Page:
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Review: '127 Hours' Is A Thrilling, Life-Affirming Survival Tale & One Of The Best Films Of The Year

Photo of Kevin Jagernauth By Kevin Jagernauth | The Playlist November 4, 2010 at 2:12AM

This is a repost of a review that ran earlier this year during TIFF 2010. The film is in limited release starting this week.
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This is a repost of a review that ran earlier this year during TIFF 2010. The film is in limited release starting this week.

Lean, efficient, despairing, thrilling and ultimately life affirming, "127 Hours" might just be the film Danny Boyle has been waiting to make for his entire career. Riding into TIFF on an incredible wave of buzz, Boyle takes the true life story of Aron Ralston's unbelievable and wrenching tale of survival and alchemically turns it into a wide reaching, highly approachable and relentlessly entertaining film.

The premise is simple, and for anyone even remotely following the project, widely known. In 2003 Aron Ralston (James Franco) fell into a crevice while canyoneering in Utah's Blue John Canyon, with his arm trapped under a boulder. He tries desperately to chip away at the rock using a scissor/knife tool he has; creates a pulley system using his ropes to try and lift the boulder off before he faces the hard reality that -- with no one aware of where he is -- he will need to cut his own arm off in order to get out of there and have a chance to save his life. And he does. Yes, it's a one setting story with a "happy" ending most audiences will know upon buying tickets, but Boyle utilizes a number of devices that open up the story narratively and thematically while adding dramatic tension to a situation that is already nerve-wrackingly fraught.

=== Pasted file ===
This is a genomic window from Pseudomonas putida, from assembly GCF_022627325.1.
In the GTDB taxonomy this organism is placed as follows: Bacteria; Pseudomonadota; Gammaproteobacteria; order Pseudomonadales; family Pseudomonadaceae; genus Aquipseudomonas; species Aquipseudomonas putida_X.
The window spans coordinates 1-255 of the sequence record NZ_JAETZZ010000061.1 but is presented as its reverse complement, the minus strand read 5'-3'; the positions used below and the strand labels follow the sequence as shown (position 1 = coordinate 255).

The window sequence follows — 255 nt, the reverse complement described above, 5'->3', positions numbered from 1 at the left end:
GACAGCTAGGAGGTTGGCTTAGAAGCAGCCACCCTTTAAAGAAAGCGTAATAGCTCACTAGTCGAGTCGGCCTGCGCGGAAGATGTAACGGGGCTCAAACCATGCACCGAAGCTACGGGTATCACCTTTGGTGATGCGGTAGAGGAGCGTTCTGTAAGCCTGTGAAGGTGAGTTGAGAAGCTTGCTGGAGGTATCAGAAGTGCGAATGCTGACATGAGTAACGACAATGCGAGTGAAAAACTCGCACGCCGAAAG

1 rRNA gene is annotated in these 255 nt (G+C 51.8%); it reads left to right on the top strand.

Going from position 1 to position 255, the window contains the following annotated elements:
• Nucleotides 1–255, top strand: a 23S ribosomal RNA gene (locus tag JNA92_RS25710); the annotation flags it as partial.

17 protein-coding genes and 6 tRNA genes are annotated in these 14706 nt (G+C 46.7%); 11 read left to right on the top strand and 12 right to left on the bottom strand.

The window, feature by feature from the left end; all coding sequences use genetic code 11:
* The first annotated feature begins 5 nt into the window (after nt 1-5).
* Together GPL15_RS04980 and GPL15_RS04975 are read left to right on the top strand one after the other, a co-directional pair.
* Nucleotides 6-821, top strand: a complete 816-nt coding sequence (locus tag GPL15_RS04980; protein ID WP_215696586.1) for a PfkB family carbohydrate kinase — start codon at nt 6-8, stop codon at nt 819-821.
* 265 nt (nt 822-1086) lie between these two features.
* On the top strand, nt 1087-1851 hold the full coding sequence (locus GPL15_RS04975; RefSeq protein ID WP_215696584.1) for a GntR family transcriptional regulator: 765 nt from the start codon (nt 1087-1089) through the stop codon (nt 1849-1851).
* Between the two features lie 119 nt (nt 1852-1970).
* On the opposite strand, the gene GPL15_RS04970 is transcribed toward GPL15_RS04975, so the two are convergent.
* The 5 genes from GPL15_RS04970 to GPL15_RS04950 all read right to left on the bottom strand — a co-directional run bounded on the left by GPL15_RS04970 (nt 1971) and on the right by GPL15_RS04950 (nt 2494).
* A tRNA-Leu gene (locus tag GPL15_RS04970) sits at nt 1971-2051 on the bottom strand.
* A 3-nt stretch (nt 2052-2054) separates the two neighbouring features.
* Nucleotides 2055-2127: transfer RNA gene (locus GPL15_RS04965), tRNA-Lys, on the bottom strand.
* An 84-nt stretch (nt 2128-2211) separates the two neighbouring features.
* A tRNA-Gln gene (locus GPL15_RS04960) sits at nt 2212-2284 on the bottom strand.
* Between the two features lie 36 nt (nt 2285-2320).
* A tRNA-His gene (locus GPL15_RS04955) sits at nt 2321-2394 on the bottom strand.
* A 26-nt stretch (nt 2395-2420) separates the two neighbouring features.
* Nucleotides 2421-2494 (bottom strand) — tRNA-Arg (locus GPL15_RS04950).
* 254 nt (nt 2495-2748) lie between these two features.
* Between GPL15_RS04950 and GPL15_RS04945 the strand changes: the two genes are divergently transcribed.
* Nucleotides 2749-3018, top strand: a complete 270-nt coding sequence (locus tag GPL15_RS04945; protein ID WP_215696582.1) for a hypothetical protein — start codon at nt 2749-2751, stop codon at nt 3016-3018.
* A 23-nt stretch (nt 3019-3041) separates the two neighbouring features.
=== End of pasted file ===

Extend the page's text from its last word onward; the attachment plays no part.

Working with two cinematographers, Enrique Chediak and Anthony Dod Mantle, Boyle spends the opening ten or so pre-title minutes with Ralston running wild through the canyons and vast space of Utah. Joined by two fellow outdoorswomen (Kate Mara and Amber Tamblyn who get most of their screentime in this opening segment), they climb, tumble and swim in the remote and utterly gorgeous outdoors. With hands running against canyon walls aged by eons of wind and rain, with no buildings or people for miles and a seemingly endless sky, Boyle gives viewers a chance to be awed and humbled at the beauty and size of the land; we immediately get a sense of what makes canyoneering somewhat of a drug for Ralston and what pushes him to explore it in all its glory.

Among the other tools in Boyle's storytelling arsenal is switching between third and first person point-of-view; we are plunged directly in what Ralston senses and feels. But most effective of all is the video diary that Ralston keeps in preparation for his death. Sensing his predicament, he begins to keep a log of his situation, says goodbye to his parents and siblings and keeps his sanity intact by speaking directly to the camera. And Boyle uses these installments to flashback to memories, moments and even fantasies in Ralston's life. But these are brief. As his health and mental stability diminish, these moments are shortened and quickly cut as we're brought rushing back to the reality of the situation. In one particularly notable sequence, Boyle juggles with a screen split in three with reality, the present and fantasy all overlapping; it's a great feat made even more admirable in that none of this ever feels gimmicky or forced. Credit is surely due to editor Jon Harris who cut and threads this material together with ease, with a pace that, from the first frame, is utterly breathless; the film's 90-odd minutes simply race by.